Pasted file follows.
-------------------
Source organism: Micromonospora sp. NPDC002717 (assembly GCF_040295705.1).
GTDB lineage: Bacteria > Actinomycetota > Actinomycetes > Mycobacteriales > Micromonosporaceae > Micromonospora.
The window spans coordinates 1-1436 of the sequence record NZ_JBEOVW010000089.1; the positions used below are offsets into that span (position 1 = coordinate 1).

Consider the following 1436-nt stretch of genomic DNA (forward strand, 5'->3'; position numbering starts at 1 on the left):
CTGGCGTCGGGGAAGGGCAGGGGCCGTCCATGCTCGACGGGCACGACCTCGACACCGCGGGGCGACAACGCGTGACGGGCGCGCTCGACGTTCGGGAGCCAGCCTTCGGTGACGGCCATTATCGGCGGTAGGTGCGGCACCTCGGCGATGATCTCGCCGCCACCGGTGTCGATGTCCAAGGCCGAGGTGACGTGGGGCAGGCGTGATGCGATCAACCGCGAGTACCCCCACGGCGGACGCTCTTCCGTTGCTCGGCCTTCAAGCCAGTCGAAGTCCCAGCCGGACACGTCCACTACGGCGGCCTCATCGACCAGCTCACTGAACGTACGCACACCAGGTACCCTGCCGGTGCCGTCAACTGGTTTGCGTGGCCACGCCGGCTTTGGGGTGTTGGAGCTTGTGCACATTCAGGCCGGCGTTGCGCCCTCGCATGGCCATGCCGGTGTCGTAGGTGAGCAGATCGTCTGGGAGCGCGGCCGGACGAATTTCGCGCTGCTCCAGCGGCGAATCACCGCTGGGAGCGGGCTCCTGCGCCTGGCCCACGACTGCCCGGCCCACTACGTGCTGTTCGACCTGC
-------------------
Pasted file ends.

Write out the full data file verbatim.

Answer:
Source organism: Micromonospora sp. NPDC002717 (assembly GCF_040295705.1).
GTDB lineage: Bacteria > Actinomycetota > Actinomycetes > Mycobacteriales > Micromonosporaceae > Micromonospora.
The window spans coordinates 1-1436 of the sequence record NZ_JBEOVW010000089.1; the positions used below are offsets into that span (position 1 = coordinate 1).

Consider the following 1436-nt stretch of genomic DNA (forward strand, 5'->3'; position numbering starts at 1 on the left):
CTGGCGTCGGGGAAGGGCAGGGGCCGTCCATGCTCGACGGGCACGACCTCGACACCGCGGGGCGACAACGCGTGACGGGCGCGCTCGACGTTCGGGAGCCAGCCTTCGGTGACGGCCATTATCGGCGGTAGGTGCGGCACCTCGGCGATGATCTCGCCGCCACCGGTGTCGATGTCCAAGGCCGAGGTGACGTGGGGCAGGCGTGATGCGATCAACCGCGAGTACCCCCACGGCGGACGCTCTTCCGTTGCTCGGCCTTCAAGCCAGTCGAAGTCCCAGCCGGACACGTCCACTACGGCGGCCTCATCGACCAGCTCACTGAACGTACGCACACCAGGTACCCTGCCGGTGCCGTCAACTGGTTTGCGTGGCCACGCCGGCTTTGGGGTGTTGGAGCTTGTGCACATTCAGGCCGGCGTTGCGCCCTCGCATGGCCATGCCGGTGTCGTAGGTGAGCAGATCGTCTGGGAGCGCGGCCGGACGAATTTCGCGCTGCTCCAGCGGCGAATCACCGCTGGGAGCGGGCTCCTGCGCCTGGCCCACGACTGCCCGGCCCACTACGTGCTGTTCGACCTGC